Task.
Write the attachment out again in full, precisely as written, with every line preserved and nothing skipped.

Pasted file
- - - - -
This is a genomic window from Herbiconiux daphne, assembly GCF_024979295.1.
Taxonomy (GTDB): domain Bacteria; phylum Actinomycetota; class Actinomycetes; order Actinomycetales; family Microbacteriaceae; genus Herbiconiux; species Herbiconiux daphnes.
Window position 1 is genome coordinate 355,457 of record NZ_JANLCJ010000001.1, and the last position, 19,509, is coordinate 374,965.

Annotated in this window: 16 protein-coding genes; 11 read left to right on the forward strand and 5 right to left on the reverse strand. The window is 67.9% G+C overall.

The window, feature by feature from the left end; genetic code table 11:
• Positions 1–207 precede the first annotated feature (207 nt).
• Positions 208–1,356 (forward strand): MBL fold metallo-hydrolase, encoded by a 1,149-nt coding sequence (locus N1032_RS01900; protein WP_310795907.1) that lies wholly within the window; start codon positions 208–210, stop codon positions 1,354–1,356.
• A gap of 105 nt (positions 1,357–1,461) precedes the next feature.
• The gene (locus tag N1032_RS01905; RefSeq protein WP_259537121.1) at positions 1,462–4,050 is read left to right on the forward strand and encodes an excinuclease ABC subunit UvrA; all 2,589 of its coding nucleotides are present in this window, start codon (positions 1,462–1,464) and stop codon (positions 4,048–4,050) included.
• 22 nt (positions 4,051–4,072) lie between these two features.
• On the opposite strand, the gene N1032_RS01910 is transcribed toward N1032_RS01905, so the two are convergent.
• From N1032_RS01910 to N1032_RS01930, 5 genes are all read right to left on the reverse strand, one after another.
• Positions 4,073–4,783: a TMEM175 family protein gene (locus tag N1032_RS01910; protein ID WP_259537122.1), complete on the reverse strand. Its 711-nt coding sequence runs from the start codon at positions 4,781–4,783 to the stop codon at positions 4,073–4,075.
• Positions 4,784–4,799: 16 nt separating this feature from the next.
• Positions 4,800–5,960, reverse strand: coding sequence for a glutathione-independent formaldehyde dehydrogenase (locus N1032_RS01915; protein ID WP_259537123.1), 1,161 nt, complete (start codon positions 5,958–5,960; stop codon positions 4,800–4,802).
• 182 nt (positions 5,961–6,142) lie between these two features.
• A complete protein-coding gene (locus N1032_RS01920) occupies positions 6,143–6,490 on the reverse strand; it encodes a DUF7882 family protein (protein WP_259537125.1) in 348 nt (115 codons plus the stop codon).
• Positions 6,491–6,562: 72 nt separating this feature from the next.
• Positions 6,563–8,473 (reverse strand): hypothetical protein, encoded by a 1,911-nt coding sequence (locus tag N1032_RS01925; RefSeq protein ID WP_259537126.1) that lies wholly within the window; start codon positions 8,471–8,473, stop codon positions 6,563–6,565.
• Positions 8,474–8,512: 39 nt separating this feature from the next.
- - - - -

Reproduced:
This is a genomic window from Herbiconiux daphne, assembly GCF_024979295.1.
Taxonomy (GTDB): domain Bacteria; phylum Actinomycetota; class Actinomycetes; order Actinomycetales; family Microbacteriaceae; genus Herbiconiux; species Herbiconiux daphnes.
Window position 1 is genome coordinate 355,457 of record NZ_JANLCJ010000001.1, and the last position, 19,509, is coordinate 374,965.

Annotated in this window: 16 protein-coding genes; 11 read left to right on the forward strand and 5 right to left on the reverse strand. The window is 67.9% G+C overall.

The window, feature by feature from the left end; genetic code table 11:
• Positions 1–207 precede the first annotated feature (207 nt).
• Positions 208–1,356 (forward strand): MBL fold metallo-hydrolase, encoded by a 1,149-nt coding sequence (locus N1032_RS01900; protein WP_310795907.1) that lies wholly within the window; start codon positions 208–210, stop codon positions 1,354–1,356.
• A gap of 105 nt (positions 1,357–1,461) precedes the next feature.
• The gene (locus tag N1032_RS01905; RefSeq protein WP_259537121.1) at positions 1,462–4,050 is read left to right on the forward strand and encodes an excinuclease ABC subunit UvrA; all 2,589 of its coding nucleotides are present in this window, start codon (positions 1,462–1,464) and stop codon (positions 4,048–4,050) included.
• 22 nt (positions 4,051–4,072) lie between these two features.
• On the opposite strand, the gene N1032_RS01910 is transcribed toward N1032_RS01905, so the two are convergent.
• From N1032_RS01910 to N1032_RS01930, 5 genes are all read right to left on the reverse strand, one after another.
• Positions 4,073–4,783: a TMEM175 family protein gene (locus tag N1032_RS01910; protein ID WP_259537122.1), complete on the reverse strand. Its 711-nt coding sequence runs from the start codon at positions 4,781–4,783 to the stop codon at positions 4,073–4,075.
• Positions 4,784–4,799: 16 nt separating this feature from the next.
• Positions 4,800–5,960, reverse strand: coding sequence for a glutathione-independent formaldehyde dehydrogenase (locus N1032_RS01915; protein ID WP_259537123.1), 1,161 nt, complete (start codon positions 5,958–5,960; stop codon positions 4,800–4,802).
• 182 nt (positions 5,961–6,142) lie between these two features.
• A complete protein-coding gene (locus N1032_RS01920) occupies positions 6,143–6,490 on the reverse strand; it encodes a DUF7882 family protein (protein WP_259537125.1) in 348 nt (115 codons plus the stop codon).
• Positions 6,491–6,562: 72 nt separating this feature from the next.
• Positions 6,563–8,473 (reverse strand): hypothetical protein, encoded by a 1,911-nt coding sequence (locus tag N1032_RS01925; RefSeq protein ID WP_259537126.1) that lies wholly within the window; start codon positions 8,471–8,473, stop codon positions 6,563–6,565.
• Positions 8,474–8,512: 39 nt separating this feature from the next.